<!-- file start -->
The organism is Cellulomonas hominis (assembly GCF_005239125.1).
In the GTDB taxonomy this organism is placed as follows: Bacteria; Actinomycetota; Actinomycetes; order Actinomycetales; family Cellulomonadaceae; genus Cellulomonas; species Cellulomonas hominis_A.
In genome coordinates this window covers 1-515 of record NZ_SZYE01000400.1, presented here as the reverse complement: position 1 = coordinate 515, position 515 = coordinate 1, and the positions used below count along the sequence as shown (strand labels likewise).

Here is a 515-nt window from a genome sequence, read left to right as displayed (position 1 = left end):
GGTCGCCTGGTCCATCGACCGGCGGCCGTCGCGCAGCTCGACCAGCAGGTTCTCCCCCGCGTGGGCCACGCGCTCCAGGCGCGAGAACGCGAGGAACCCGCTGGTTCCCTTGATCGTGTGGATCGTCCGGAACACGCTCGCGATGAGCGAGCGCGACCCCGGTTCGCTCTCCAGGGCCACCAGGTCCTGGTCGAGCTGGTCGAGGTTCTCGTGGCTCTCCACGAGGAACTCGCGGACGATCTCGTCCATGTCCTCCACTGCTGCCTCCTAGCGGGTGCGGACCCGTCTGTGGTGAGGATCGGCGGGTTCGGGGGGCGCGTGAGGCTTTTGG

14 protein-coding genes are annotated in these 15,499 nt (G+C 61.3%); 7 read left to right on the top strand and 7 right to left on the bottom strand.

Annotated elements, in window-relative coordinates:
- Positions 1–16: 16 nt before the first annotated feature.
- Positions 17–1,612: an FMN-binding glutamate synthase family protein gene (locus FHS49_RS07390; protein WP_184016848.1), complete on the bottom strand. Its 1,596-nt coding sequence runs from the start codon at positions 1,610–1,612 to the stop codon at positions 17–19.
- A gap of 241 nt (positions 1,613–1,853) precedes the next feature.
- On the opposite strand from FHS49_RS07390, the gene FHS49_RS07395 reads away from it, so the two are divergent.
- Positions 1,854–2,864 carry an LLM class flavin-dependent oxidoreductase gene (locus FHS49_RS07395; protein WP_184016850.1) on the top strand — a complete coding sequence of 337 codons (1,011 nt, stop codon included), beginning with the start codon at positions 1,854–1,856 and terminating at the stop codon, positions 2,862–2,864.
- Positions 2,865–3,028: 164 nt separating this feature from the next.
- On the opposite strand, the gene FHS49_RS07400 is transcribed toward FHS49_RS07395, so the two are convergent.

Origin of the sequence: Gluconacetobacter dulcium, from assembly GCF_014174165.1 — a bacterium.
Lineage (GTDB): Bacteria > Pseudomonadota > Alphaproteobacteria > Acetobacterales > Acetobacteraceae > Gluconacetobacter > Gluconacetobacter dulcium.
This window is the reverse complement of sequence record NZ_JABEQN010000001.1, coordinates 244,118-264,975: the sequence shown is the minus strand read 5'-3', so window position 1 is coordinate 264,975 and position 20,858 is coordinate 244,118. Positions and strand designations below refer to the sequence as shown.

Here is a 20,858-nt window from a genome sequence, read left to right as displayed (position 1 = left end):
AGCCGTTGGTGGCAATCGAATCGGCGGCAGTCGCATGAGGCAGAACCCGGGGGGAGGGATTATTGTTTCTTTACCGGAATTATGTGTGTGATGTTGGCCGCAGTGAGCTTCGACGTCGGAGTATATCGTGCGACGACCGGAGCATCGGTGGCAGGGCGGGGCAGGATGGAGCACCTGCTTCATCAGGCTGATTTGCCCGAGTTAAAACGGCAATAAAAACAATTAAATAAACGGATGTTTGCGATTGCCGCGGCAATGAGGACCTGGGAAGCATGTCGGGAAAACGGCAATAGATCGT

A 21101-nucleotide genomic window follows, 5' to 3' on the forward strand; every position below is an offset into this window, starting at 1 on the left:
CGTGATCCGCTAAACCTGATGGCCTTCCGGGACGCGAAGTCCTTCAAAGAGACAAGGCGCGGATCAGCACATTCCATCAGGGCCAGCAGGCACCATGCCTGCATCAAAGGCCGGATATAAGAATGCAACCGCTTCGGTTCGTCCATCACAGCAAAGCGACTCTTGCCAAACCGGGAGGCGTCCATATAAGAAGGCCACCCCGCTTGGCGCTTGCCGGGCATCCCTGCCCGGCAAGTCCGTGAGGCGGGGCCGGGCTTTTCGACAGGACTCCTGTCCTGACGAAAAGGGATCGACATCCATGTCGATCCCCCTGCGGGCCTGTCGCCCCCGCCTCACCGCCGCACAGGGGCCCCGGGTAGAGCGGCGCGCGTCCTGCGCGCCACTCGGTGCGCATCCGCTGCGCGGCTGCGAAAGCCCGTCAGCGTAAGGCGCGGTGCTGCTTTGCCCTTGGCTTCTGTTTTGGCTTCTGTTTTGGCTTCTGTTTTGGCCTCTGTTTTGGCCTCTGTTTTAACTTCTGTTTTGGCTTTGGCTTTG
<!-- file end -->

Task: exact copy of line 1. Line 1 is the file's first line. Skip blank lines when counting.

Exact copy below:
The organism is Cellulomonas hominis (assembly GCF_005239125.1).